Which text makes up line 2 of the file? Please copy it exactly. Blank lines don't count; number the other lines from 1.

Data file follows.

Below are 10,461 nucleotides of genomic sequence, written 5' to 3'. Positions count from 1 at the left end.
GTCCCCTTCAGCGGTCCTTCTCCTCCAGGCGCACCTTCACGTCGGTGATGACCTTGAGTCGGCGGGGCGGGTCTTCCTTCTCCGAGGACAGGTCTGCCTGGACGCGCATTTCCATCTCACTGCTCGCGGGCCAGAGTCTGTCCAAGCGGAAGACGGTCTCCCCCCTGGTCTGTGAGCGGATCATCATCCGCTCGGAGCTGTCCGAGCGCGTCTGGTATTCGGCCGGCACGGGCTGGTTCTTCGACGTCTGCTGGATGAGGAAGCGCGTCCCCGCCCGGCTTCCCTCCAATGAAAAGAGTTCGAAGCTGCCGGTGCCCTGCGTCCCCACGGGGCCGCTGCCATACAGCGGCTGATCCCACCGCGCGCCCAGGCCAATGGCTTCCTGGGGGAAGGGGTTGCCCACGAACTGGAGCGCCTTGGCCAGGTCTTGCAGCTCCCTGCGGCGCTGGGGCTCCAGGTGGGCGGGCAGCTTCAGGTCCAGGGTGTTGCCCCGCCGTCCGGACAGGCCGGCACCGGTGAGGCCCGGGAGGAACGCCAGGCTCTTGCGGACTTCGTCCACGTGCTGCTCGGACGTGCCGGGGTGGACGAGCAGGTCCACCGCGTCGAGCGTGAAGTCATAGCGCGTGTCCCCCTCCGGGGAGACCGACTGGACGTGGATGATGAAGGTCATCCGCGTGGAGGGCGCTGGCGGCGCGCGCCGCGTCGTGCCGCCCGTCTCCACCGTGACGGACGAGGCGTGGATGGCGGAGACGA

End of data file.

GTCCCCTTCAGCGGTCCTTCTCCTCCAGGCGCACCTTCACGTCGGTGATGACCTTGAGTCGGCGGGGCGGGTCTTCCTTCTCCGAGGACAGGTCTGCCTGGACGCGCATTTCCATCTCACTGCTCGCGGGCCAGAGTCTGTCCAAGCGGAAGACGGTCTCCCCCCTGGTCTGTGAGCGGATCATCATCCGCTCGGAGCTGTCCGAGCGCGTCTGGTATTCGGCCGGCACGGGCTGGTTCTTCGACGTCTGCTGGATGAGGAAGCGCGTCCCCGCCCGGCTTCCCTCCAATGAAAAGAGTTCGAAGCTGCCGGTGCCCTGCGTCCCCACGGGGCCGCTGCCATACAGCGGCTGATCCCACCGCGCGCCCAGGCCAATGGCTTCCTGGGGGAAGGGGTTGCCCACGAACTGGAGCGCCTTGGCCAGGTCTTGCAGCTCCCTGCGGCGCTGGGGCTCCAGGTGGGCGGGCAGCTTCAGGTCCAGGGTGTTGCCCCGCCGTCCGGACAGGCCGGCACCGGTGAGGCCCGGGAGGAACGCCAGGCTCTTGCGGACTTCGTCCACGTGCTGCTCGGACGTGCCGGGGTGGACGAGCAGGTCCACCGCGTCGAGCGTGAAGTCATAGCGCGTGTCCCCCTCCGGGGAGACCGACTGGACGTGGATGATGAAGGTCATCCGCGTGGAGGGCGCTGGCGGCGCGCGCCGCGTCGTGCCGCCCGTCTCCACCGTGACGGACGAGGCGTGGATGGCGGAGACGA